Two Lawton attorneys brought her into private practice. Van Wey didn’t have her own book of business so she went around door-to-door and asked lawyers to send her their criminal court appointments. As a result, she was in trial all the time. “That’s where I learned to be a trial attorney. I realized that there might be more opportunity for me if I were to move to a bigger city, so I packed up my courage, moved to Dallas and started over to accomplish my dream of becoming a medical malpractice attorney. I knew to get there, I needed a lot of both, trial and personal injury experience.” She says.
When she started her first law firm in 1995, she had a law partner, one secretary and a handful of car wreck cases. Van Wey left to form her own firm in 2010. “I had my own vision of what I wanted my firm to stand for. I wanted to lead with a heart for helping people.”
No Ordinary Firm
Van Wey is not a micro-manager. “I want people to enjoy working for me and have such pride in the firm and to feel a sense of responsibility for the firm and the firm’s clients that they would never dream of doing anything less than their best work because they are invested in the mission of the firm and the people we are trying to help.”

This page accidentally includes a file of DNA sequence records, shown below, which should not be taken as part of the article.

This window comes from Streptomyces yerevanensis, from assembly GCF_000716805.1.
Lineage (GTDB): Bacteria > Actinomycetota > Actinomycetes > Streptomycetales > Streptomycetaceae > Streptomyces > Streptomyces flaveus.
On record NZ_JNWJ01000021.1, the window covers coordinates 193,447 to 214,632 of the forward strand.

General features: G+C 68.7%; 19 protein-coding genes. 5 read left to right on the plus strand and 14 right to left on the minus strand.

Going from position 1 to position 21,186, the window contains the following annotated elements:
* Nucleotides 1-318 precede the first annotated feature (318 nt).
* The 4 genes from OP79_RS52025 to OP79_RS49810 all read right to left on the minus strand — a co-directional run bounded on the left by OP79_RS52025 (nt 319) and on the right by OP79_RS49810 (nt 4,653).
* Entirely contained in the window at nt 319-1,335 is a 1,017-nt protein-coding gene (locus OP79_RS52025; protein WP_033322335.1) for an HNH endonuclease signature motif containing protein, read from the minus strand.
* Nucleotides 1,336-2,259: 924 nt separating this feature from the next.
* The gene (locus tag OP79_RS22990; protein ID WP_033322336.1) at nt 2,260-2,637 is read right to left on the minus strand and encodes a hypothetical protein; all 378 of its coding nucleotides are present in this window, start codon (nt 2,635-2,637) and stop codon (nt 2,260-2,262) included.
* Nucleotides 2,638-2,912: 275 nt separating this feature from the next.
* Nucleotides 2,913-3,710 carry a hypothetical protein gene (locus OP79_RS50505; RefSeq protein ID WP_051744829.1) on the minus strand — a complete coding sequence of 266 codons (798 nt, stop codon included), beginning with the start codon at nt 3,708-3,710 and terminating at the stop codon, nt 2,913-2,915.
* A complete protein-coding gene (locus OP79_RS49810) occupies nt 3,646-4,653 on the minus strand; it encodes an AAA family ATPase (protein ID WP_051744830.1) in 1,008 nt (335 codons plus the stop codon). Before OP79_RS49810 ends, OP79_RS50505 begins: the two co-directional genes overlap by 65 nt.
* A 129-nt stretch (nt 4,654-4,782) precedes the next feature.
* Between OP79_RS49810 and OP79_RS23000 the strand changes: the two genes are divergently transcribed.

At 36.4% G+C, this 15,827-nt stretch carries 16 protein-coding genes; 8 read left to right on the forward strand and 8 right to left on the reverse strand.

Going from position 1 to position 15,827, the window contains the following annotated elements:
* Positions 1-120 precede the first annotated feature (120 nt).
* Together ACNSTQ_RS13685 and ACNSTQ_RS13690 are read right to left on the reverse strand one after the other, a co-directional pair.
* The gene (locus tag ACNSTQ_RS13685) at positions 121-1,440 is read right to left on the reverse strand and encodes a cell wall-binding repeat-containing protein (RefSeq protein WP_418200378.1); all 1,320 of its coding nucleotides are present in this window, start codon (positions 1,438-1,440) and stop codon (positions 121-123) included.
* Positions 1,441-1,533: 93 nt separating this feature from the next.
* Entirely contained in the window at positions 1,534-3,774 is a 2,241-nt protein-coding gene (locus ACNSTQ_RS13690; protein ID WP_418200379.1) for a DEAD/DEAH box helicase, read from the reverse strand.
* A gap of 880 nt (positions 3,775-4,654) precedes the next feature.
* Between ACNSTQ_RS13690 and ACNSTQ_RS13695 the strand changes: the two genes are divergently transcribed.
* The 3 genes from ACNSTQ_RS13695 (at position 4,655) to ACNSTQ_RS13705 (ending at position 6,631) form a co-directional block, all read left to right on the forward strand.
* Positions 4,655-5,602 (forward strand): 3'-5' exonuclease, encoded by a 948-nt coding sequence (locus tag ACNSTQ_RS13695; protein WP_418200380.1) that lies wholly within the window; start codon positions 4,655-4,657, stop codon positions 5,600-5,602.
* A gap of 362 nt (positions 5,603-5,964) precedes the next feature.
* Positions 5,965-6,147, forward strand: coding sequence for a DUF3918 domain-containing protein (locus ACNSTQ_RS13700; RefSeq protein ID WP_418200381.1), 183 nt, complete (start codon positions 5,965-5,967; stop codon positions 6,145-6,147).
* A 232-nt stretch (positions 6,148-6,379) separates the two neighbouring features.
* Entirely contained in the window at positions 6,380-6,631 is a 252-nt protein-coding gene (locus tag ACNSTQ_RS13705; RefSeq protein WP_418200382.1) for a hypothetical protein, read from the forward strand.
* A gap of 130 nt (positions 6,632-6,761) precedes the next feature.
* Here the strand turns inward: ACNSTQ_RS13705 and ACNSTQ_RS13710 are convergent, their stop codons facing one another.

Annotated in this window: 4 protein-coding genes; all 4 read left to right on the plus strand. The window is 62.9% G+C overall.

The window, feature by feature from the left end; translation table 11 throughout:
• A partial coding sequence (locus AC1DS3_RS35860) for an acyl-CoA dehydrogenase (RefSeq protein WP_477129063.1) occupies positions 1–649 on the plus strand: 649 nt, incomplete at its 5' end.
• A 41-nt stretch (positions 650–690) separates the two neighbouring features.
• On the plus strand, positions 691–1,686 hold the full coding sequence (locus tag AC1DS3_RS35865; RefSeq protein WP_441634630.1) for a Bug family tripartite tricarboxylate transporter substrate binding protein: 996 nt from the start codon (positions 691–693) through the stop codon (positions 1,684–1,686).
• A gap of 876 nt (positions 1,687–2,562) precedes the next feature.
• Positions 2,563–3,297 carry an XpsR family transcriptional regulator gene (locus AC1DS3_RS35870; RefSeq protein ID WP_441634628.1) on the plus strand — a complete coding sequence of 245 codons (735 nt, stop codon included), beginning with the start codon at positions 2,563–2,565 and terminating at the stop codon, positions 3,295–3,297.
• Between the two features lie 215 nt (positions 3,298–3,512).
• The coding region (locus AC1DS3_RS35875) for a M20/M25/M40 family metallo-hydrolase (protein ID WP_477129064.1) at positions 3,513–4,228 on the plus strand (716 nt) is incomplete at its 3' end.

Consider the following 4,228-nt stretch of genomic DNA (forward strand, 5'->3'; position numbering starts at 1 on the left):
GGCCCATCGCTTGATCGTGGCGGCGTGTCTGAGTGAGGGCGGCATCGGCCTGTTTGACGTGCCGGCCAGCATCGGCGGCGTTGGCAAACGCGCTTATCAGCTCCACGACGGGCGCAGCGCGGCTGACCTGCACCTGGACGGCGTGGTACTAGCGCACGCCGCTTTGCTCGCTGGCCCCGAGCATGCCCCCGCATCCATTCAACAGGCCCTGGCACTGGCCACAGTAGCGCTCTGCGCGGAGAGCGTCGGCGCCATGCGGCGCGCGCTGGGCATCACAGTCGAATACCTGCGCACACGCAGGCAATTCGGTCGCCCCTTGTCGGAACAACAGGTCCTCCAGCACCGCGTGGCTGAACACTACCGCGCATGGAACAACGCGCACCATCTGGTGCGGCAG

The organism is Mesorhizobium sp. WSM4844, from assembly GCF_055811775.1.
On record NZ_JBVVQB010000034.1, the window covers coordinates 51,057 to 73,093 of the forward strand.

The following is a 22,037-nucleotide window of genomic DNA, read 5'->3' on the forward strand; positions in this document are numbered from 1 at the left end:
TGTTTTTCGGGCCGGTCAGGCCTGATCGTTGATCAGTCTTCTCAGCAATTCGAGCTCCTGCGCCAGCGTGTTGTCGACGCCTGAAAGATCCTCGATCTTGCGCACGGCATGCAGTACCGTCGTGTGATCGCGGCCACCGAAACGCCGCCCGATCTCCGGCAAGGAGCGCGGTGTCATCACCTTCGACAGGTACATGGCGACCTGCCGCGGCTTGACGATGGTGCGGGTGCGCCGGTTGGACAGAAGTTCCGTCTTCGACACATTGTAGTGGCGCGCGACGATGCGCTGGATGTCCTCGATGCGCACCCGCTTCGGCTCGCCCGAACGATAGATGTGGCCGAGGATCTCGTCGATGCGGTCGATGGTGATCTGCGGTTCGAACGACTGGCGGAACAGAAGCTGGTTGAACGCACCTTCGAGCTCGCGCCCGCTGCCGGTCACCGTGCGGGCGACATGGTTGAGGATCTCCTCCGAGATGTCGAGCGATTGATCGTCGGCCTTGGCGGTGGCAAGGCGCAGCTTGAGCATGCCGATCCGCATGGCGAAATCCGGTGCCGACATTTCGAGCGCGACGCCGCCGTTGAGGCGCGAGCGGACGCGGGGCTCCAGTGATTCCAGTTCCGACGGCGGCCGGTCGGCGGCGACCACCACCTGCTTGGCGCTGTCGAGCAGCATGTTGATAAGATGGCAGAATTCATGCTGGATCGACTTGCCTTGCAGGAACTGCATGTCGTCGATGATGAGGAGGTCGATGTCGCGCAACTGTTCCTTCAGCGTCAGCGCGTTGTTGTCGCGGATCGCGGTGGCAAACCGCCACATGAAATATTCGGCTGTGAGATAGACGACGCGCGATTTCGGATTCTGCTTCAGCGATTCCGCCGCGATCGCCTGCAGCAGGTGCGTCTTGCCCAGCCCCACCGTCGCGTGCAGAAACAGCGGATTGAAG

The firm employs 20 people and she recently added two partners. Ellen Presby, who has more than three decades of litigation experience and serves as a lead trial attorney for personal injury, products liability and pharmaceutical cases. Brady D. Williams has more than a decade of experience in medical malpractice and mass torts.
Van Wey says one of the firm’s key advantages is its deep bench. “There is me, my experience, track record and work ethic, but I’ve worked hard in recent years to develop a team. I am not shy about aligning myself with people who are better at certain things than me. I am very proud of my law partners. They are excellent lawyers and great people.”
Keeping Things in Balance